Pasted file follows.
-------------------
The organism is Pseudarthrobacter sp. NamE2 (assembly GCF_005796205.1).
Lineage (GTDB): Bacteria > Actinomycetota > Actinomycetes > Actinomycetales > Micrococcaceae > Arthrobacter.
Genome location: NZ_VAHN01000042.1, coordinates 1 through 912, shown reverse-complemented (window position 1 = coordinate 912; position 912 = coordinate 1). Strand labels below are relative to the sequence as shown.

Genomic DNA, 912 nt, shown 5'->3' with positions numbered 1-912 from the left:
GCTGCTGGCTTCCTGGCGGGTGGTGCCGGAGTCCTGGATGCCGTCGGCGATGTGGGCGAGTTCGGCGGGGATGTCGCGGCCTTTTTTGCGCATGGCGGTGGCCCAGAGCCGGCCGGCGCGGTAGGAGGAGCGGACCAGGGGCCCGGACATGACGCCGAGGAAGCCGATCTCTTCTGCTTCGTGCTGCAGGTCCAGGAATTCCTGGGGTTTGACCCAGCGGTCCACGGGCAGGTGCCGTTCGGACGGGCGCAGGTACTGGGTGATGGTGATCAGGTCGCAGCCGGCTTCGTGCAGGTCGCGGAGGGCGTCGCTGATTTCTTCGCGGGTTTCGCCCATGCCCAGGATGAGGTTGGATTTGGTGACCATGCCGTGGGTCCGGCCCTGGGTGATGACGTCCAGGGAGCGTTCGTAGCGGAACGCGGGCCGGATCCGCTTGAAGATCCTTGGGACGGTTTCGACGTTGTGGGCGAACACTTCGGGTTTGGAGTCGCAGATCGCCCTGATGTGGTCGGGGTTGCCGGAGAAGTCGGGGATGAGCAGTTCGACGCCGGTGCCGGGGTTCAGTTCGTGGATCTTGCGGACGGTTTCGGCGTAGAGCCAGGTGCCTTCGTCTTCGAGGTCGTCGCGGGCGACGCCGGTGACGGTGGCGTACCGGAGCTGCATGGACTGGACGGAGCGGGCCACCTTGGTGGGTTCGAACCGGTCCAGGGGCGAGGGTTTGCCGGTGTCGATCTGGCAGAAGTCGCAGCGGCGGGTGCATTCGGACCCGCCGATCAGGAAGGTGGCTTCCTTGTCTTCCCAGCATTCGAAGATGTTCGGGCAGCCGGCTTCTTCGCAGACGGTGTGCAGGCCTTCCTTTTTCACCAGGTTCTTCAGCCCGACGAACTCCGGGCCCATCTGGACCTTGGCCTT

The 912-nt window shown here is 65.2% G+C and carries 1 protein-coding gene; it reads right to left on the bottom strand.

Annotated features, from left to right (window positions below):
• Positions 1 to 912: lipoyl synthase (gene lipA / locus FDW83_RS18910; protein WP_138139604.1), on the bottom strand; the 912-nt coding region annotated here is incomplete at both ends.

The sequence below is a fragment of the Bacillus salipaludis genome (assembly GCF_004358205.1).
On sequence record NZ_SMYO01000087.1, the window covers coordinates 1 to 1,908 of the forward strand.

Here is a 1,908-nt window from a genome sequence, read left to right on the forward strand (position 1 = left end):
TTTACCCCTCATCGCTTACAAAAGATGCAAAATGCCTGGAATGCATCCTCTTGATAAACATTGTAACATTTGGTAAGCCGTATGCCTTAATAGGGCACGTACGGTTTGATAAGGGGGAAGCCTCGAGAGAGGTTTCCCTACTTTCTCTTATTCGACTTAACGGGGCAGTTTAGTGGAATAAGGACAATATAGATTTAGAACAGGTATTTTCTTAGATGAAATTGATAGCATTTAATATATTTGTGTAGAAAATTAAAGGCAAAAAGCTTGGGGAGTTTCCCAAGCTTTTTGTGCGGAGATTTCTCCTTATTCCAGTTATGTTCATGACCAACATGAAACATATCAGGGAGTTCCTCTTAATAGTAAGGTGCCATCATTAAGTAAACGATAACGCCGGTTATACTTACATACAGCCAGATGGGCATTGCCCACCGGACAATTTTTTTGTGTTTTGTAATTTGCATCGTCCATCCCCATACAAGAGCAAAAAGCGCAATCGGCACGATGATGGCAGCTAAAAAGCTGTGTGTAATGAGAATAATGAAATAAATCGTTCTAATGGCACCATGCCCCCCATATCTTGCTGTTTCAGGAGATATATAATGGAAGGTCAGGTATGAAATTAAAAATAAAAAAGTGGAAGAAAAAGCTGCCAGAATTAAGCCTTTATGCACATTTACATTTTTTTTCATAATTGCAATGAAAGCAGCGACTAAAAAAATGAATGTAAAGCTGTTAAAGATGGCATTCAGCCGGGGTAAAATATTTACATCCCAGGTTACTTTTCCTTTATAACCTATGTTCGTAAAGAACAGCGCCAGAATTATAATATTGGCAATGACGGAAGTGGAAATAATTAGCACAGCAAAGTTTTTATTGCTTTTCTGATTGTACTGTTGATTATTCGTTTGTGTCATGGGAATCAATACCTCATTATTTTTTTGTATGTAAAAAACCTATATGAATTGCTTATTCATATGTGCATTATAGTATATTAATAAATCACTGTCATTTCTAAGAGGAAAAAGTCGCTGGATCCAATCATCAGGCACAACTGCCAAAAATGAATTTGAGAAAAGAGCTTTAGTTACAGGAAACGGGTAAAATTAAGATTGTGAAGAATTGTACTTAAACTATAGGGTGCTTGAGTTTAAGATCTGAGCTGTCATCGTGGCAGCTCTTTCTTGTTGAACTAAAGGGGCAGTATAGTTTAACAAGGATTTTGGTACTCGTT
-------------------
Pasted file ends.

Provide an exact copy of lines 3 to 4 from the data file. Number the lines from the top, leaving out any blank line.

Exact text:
Genome location: NZ_VAHN01000042.1, coordinates 1 through 912, shown reverse-complemented (window position 1 = coordinate 912; position 912 = coordinate 1). Strand labels below are relative to the sequence as shown.

Genomic DNA, 912 nt, shown 5'->3' with positions numbered 1-912 from the left: